Kidney Problems and Sickle Cell Disease

Reviewed by: HU Medical Review Board | Last reviewed: January 2021

The kidneys are especially sensitive to sickled red blood cells. People with sickle cell disease (SCD) can develop chronic kidney disease because of reduced blood flow to the kidney.

Chronic kidney disease can lead to end-stage renal disease (ESRD) and is a common cause of death for people with SCD. If you have symptoms of kidney damage, call your doctor. They can perform tests to determine the cause. They can also determine the best treatment to prevent chronic kidney disease from worsening to end-stage renal disease.

What kidney problems do people with sickle cell disease experience?

Chronic kidney disease is common in SCD and shows a range of conditions, called sickle cell nephropathy (SCN). The kidney filters waste from our blood and produces urine. It also makes urine concentrated by reducing the amount of water needed to remove waste.1

When the kidney does not get enough oxygen, kidney cells begin to die. The kidney gradually loses its ability to filter out waste. This may cause proteins that are normally saved by the kidney to be lost in urine (proteinuria).1,2

Without oxygen, the kidney also cannot absorb water from urine, leading to urine with too much water in it (hyposthenuria). This can lead to excessive and nighttime urination. Kidney problems can also cause bloody urine (hematuria). However, hematuria may be caused by other SCD-related complications, such as urinary tract infections and a kidney cancer called renal medullary carcinoma.3-5

Children and adults with SCD should be regularly tested for kidney disease. Doctors will perform lab tests on blood and urine to determine if you have kidney problems, such as proteinuria, hyposthenuria, or hematuria. They may also analyze how much creatinine is in your blood and urine. Creatinine is a waste product released into urine by the kidneys. Creatinine concentrations in blood and urine can tell doctors how well the kidney is filtering blood.1,6

Acute kidney injury (AKI) is also common in children and adults with SCD. This is a sudden rise in blood creatinine levels. Most people recover kidney function after an episode, but repeated episodes may lead to chronic kidney disease.7

Why does SCD cause these problems?

Sickle cell neuropathy leads to chronic kidney disease in 1 out of every 3 to 4 adults with SCD. People with sickle cell anemia (HbSS) or sickle beta zero thalassemia have a higher risk than people with other types of SCD. About 1 in 6 people with SCD die because of chronic kidney disease. On average, people with SCD who have kidney failure live about 12 years shorter than people with SCD who do not.8-10

SCD causes kidney problems when sickle cells block blood flow in the kidney. The blood vessels leading to the innermost part of the kidney are most susceptible to sickling. This is because it is a relatively acidic area with low oxygen. In this environment, sickle hemoglobin proteins are more likely to form rigid strands inside red blood cells and produce sickle-shaped cells.11,12

Sickle cells in the kidney block flow and change the way blood vessels work. This reduces oxygen delivery and causes kidney cells to die. This leads to the kidney issues seen in SCN.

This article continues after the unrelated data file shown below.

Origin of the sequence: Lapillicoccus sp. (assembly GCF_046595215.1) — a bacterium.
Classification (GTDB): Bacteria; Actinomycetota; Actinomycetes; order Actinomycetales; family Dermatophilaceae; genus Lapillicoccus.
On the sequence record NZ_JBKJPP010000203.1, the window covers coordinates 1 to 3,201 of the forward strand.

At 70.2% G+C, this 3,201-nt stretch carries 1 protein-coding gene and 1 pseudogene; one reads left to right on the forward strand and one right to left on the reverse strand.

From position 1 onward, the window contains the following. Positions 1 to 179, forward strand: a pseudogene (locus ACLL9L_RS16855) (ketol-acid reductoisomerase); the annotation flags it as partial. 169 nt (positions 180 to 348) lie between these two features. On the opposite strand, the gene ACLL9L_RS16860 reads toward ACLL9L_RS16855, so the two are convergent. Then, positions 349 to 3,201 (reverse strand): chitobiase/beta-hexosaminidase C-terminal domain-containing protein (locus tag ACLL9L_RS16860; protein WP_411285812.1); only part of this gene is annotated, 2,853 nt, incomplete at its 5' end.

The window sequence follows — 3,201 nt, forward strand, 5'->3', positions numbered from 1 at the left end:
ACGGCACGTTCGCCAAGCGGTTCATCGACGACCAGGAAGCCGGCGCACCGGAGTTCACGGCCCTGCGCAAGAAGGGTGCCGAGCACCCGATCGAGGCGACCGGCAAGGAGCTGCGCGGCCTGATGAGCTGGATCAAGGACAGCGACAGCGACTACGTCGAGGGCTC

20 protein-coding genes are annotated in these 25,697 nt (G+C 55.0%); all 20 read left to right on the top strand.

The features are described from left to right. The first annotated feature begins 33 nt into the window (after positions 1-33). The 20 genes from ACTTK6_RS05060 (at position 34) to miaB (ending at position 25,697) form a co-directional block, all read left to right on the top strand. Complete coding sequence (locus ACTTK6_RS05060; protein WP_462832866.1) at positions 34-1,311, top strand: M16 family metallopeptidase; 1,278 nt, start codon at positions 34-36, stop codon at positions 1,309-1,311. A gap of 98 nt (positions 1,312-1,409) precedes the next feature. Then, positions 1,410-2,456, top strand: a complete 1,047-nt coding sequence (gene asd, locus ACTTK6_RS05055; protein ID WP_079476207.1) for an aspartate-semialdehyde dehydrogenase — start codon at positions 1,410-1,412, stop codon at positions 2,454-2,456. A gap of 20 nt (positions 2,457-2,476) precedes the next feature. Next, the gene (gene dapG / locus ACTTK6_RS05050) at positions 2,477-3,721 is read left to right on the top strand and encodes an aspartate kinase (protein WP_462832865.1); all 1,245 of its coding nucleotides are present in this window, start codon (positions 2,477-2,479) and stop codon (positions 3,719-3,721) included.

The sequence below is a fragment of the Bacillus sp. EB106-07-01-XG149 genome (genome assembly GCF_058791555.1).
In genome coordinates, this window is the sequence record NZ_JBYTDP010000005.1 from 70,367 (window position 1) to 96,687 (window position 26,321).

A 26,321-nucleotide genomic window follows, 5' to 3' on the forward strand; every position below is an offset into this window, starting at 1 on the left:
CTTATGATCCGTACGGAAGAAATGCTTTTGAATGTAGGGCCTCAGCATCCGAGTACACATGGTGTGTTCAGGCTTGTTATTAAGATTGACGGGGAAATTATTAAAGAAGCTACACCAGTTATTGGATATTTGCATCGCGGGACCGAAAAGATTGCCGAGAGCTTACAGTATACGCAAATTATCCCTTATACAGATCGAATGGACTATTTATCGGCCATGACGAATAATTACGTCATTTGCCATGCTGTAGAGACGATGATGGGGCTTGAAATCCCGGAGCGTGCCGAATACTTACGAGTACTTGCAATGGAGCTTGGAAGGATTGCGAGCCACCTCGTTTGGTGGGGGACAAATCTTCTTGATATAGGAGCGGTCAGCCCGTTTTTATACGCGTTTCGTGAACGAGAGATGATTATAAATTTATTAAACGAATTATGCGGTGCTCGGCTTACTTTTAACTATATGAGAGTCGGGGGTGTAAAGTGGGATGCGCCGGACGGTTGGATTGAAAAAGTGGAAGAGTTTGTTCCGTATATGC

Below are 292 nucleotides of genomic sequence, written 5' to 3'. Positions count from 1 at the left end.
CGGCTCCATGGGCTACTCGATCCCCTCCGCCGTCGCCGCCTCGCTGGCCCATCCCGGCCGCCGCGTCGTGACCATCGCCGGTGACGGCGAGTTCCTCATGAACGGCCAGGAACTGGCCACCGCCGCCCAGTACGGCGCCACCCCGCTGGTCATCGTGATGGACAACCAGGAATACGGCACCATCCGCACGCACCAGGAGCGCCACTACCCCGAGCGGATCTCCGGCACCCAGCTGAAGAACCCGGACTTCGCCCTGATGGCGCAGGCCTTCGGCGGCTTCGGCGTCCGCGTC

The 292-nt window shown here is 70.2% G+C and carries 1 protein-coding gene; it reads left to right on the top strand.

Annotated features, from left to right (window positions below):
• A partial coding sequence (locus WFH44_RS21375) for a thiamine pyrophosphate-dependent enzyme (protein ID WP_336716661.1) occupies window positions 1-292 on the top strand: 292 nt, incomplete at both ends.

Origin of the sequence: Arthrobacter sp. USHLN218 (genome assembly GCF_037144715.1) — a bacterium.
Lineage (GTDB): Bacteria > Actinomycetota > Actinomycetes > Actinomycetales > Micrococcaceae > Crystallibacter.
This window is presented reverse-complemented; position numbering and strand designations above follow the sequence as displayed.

What are the symptoms?

Some symptoms of chronic kidney disease include:1,6,13

  • Frequent urination
  • Nighttime bedwetting
  • High blood pressure (hypertension)
  • Bloody urine
  • Nausea and vomiting
  • Fatigue and weakness
  • Shortness of breath and chest pain

People with SCD often have a low blood pressure. This means that a relatively “normal” blood pressure may sometimes actually be a sign of hypertension (high blood pressure) and kidney disease.14

These are not all the symptoms of kidney disease, and many of these symptoms can be caused by other complications of SCD. If you experience any symptoms of kidney disease, talk to your doctor about getting tested for kidney function.

How can these problems be prevented and treated?

Certain medications can be toxic to the kidney. Non-steroidal anti-inflammatory drugs (NSAIDs) like ibuprofen or naproxen are usually safe for short-term doses, but regular usage can increase the risk of kidney damage. Acetaminophen is a better alternative to treat fever and routine minor pain.6

Hydroxyurea may improve kidney function in children and adults with SCD. Doctors may recommend taking hydroxyurea with ACE inhibitors (drugs often used to treat high blood pressure and heart failure) to prevent or treat kidney damage. Blood transfusions are usually not used to treat kidney problems; however, poor kidney function can worsen anemia.15-17

About 1 in 10 people with SCD who have chronic kidney disease develop end-stage renal disease. This is a complete failure of the kidneys to work. Treatment will usually involve dialysis or a kidney transplant. Dialysis is a medical service where a person is connected to a machine that filters their blood, like their kidneys would. This is typically done for 3 to 4 hours a day for 3 days a week. A kidney transplant is a surgery where a healthy kidney is taken from a donor and placed into the body of a person with end-stage renal disease.

People with SCD are less likely to be placed on a kidney transplant list than people without SCD. This may be because of racial biases or concerns about complications. It is 1 reason why people with SCD have a lower survival rate from kidney failure than people without SCD.18,19

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